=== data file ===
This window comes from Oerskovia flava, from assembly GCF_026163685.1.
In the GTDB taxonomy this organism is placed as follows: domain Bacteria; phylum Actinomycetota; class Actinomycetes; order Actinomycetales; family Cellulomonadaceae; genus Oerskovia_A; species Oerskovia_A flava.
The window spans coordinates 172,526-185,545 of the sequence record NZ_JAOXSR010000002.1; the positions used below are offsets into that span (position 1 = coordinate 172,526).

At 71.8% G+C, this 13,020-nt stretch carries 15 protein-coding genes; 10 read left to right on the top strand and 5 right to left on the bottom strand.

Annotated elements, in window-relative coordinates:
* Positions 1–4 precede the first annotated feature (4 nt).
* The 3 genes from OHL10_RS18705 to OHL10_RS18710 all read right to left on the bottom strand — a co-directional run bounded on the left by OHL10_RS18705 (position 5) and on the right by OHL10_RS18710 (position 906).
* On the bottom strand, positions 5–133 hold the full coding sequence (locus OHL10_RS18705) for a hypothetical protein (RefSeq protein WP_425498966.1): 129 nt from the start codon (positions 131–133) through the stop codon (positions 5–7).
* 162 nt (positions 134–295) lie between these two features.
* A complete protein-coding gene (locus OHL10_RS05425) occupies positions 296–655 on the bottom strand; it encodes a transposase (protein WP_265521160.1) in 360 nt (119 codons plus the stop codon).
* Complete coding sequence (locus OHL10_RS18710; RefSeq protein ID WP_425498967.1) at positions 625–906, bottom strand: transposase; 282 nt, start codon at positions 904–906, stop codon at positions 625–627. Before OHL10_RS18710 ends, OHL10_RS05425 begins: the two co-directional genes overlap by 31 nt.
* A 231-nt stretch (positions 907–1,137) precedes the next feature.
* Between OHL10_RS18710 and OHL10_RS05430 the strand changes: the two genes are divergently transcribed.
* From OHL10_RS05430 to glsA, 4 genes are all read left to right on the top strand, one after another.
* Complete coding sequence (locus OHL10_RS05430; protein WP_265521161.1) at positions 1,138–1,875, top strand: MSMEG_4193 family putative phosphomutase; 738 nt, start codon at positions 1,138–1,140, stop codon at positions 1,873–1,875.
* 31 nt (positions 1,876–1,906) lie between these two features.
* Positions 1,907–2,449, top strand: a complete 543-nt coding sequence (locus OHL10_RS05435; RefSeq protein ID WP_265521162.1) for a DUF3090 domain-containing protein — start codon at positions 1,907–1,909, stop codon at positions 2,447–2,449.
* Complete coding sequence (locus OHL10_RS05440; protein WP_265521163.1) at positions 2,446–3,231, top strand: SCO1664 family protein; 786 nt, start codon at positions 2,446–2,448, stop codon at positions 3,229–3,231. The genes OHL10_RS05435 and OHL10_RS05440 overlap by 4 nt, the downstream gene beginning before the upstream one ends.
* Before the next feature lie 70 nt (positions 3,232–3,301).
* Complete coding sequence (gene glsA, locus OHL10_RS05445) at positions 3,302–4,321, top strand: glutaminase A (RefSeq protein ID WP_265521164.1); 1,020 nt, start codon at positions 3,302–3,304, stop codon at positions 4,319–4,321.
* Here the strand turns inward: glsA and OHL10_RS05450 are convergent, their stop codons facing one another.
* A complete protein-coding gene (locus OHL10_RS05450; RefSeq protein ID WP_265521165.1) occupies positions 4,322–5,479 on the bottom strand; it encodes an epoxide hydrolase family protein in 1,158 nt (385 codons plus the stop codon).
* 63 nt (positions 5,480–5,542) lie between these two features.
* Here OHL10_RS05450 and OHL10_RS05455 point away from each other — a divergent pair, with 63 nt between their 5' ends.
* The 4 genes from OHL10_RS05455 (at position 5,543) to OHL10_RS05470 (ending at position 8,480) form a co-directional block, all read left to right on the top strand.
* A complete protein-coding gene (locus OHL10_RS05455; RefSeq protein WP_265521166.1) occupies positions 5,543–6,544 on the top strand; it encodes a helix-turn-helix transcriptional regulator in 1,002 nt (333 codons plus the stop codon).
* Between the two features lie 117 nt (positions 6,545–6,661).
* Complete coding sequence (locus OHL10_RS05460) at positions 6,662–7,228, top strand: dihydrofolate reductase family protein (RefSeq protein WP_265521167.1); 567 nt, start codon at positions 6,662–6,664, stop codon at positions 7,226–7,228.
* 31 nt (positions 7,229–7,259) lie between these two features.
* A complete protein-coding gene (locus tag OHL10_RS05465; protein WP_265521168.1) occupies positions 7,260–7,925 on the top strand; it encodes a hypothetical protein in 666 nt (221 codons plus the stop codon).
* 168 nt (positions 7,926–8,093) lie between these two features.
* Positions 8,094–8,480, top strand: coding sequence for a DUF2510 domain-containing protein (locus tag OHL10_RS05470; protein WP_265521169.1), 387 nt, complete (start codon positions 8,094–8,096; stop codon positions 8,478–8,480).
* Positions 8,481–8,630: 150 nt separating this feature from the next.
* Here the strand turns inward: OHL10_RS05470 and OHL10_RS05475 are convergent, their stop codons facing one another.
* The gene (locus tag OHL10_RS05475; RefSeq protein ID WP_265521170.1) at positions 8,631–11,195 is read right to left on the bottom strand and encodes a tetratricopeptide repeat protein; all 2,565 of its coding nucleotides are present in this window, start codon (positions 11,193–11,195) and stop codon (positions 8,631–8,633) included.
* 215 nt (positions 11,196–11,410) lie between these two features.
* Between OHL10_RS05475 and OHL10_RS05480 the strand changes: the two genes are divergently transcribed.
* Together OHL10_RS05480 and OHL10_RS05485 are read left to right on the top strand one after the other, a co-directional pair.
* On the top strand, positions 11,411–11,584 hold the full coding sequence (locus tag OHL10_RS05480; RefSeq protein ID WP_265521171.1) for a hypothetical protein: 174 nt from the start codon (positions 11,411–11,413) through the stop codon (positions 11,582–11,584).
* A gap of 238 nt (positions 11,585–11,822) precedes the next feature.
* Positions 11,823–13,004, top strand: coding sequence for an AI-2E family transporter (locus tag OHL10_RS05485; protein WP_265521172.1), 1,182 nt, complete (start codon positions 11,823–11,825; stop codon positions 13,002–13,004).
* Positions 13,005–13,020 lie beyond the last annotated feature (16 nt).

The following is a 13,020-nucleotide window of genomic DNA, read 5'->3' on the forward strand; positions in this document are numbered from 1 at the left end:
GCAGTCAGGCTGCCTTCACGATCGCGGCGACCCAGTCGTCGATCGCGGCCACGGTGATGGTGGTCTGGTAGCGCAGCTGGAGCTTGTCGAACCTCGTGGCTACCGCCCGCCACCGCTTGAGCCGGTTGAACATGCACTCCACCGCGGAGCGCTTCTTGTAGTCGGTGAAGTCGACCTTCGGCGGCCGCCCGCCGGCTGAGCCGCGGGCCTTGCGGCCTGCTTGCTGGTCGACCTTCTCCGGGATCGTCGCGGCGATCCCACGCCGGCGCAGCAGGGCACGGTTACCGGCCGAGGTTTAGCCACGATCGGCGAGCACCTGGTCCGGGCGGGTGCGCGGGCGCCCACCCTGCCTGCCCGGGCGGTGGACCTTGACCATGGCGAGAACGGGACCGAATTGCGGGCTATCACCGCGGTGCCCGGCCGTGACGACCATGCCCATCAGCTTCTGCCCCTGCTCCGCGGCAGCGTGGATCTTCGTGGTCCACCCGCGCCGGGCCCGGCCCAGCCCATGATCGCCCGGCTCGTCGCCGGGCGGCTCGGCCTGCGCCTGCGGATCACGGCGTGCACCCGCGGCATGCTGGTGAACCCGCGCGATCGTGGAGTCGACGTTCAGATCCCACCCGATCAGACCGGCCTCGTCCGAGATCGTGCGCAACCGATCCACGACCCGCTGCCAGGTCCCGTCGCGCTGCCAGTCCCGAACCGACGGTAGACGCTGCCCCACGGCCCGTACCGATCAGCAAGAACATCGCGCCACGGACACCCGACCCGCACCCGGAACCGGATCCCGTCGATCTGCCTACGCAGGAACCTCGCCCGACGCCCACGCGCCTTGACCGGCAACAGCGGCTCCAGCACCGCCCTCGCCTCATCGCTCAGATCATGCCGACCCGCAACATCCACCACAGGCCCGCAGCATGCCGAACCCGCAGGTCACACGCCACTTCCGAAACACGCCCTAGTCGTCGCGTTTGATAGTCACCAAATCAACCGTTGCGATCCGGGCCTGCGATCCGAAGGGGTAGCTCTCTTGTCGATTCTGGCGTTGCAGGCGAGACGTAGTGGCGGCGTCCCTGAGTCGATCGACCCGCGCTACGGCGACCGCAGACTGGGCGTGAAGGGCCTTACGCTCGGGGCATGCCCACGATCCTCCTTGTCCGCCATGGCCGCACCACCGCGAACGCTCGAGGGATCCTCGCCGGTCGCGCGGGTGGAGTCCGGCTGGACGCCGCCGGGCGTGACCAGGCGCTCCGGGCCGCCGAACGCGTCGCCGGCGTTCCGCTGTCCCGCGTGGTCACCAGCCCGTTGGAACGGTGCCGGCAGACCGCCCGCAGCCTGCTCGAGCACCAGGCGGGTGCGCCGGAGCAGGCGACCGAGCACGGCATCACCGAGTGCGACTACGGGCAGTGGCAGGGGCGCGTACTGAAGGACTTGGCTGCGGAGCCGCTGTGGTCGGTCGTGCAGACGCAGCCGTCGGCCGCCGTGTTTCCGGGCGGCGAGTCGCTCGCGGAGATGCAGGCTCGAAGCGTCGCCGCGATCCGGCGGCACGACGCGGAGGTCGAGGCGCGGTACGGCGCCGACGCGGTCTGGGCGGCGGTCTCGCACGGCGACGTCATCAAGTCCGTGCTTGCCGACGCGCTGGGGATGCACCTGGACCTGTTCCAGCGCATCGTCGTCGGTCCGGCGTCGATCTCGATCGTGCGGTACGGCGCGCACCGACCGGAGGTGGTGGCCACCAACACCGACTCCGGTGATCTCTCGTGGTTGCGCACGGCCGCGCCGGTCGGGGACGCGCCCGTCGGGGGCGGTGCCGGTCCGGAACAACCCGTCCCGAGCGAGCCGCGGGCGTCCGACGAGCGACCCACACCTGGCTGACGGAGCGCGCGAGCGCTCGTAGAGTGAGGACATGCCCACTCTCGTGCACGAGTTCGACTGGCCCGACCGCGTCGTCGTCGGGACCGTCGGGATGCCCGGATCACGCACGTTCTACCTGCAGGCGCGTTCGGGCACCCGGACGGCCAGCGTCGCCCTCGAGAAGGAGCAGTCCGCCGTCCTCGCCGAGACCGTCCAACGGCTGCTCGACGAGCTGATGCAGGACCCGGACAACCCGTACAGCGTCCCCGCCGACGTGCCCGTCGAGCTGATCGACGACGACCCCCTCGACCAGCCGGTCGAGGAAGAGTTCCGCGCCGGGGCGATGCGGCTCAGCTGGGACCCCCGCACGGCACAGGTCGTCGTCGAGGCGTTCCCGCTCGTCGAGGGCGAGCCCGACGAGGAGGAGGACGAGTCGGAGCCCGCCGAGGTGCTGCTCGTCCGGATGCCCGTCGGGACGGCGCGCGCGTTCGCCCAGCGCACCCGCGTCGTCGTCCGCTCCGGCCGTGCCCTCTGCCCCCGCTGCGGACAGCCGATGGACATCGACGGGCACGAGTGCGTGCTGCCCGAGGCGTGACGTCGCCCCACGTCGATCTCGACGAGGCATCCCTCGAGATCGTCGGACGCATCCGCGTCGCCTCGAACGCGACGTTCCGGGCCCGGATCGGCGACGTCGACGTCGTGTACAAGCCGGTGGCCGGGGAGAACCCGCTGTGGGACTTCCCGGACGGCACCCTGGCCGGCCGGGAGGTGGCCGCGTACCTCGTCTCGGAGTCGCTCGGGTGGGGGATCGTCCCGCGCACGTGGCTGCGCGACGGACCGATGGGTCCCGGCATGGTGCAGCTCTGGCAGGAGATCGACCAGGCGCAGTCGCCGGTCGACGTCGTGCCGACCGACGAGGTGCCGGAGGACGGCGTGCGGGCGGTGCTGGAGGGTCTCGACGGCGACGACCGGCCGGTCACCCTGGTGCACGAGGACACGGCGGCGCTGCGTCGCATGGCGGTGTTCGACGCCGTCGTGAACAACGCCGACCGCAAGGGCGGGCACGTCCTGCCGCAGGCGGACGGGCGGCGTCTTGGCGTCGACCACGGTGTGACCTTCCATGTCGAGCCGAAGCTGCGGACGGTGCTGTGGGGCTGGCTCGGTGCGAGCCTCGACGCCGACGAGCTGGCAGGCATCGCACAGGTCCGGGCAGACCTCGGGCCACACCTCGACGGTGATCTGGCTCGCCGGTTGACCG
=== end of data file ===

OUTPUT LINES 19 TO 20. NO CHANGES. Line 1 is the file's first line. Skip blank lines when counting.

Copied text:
* Before the next feature lie 70 nt (positions 3,232–3,301).
* Complete coding sequence (gene glsA, locus OHL10_RS05445) at positions 3,302–4,321, top strand: glutaminase A (RefSeq protein ID WP_265521164.1); 1,020 nt, start codon at positions 3,302–3,304, stop codon at positions 4,319–4,321.